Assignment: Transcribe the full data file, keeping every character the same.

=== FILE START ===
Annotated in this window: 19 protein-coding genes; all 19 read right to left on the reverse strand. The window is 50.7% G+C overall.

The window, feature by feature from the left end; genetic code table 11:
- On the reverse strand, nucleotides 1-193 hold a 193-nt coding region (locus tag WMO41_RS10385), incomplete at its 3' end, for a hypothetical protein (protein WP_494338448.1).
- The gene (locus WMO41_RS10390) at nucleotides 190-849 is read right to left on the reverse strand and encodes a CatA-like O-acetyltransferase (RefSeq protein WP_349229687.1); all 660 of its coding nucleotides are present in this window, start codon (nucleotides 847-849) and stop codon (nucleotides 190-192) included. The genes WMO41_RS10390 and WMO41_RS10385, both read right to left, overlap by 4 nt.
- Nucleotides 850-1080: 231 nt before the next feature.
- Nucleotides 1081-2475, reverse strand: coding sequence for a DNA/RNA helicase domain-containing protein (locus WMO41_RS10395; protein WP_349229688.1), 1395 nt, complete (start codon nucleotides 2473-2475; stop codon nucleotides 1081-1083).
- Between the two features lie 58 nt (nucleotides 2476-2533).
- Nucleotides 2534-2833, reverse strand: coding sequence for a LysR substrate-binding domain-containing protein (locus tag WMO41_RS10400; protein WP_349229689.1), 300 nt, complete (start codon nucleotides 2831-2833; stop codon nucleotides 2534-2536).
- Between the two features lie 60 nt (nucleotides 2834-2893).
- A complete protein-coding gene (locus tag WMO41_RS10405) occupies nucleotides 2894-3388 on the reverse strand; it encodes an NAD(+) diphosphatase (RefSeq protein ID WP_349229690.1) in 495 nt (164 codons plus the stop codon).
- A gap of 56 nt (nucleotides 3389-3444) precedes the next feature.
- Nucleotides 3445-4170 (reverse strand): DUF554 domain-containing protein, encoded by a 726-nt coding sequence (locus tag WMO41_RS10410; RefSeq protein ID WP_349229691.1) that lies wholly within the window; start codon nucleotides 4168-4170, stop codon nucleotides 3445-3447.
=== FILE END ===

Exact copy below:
Annotated in this window: 19 protein-coding genes; all 19 read right to left on the reverse strand. The window is 50.7% G+C overall.

The window, feature by feature from the left end; genetic code table 11:
- On the reverse strand, nucleotides 1-193 hold a 193-nt coding region (locus tag WMO41_RS10385), incomplete at its 3' end, for a hypothetical protein (protein WP_494338448.1).
- The gene (locus WMO41_RS10390) at nucleotides 190-849 is read right to left on the reverse strand and encodes a CatA-like O-acetyltransferase (RefSeq protein WP_349229687.1); all 660 of its coding nucleotides are present in this window, start codon (nucleotides 847-849) and stop codon (nucleotides 190-192) included. The genes WMO41_RS10390 and WMO41_RS10385, both read right to left, overlap by 4 nt.
- Nucleotides 850-1080: 231 nt before the next feature.
- Nucleotides 1081-2475, reverse strand: coding sequence for a DNA/RNA helicase domain-containing protein (locus WMO41_RS10395; protein WP_349229688.1), 1395 nt, complete (start codon nucleotides 2473-2475; stop codon nucleotides 1081-1083).
- Between the two features lie 58 nt (nucleotides 2476-2533).
- Nucleotides 2534-2833, reverse strand: coding sequence for a LysR substrate-binding domain-containing protein (locus tag WMO41_RS10400; protein WP_349229689.1), 300 nt, complete (start codon nucleotides 2831-2833; stop codon nucleotides 2534-2536).
- Between the two features lie 60 nt (nucleotides 2834-2893).
- A complete protein-coding gene (locus tag WMO41_RS10405) occupies nucleotides 2894-3388 on the reverse strand; it encodes an NAD(+) diphosphatase (RefSeq protein ID WP_349229690.1) in 495 nt (164 codons plus the stop codon).
- A gap of 56 nt (nucleotides 3389-3444) precedes the next feature.
- Nucleotides 3445-4170 (reverse strand): DUF554 domain-containing protein, encoded by a 726-nt coding sequence (locus tag WMO41_RS10410; RefSeq protein ID WP_349229691.1) that lies wholly within the window; start codon nucleotides 4168-4170, stop codon nucleotides 3445-3447.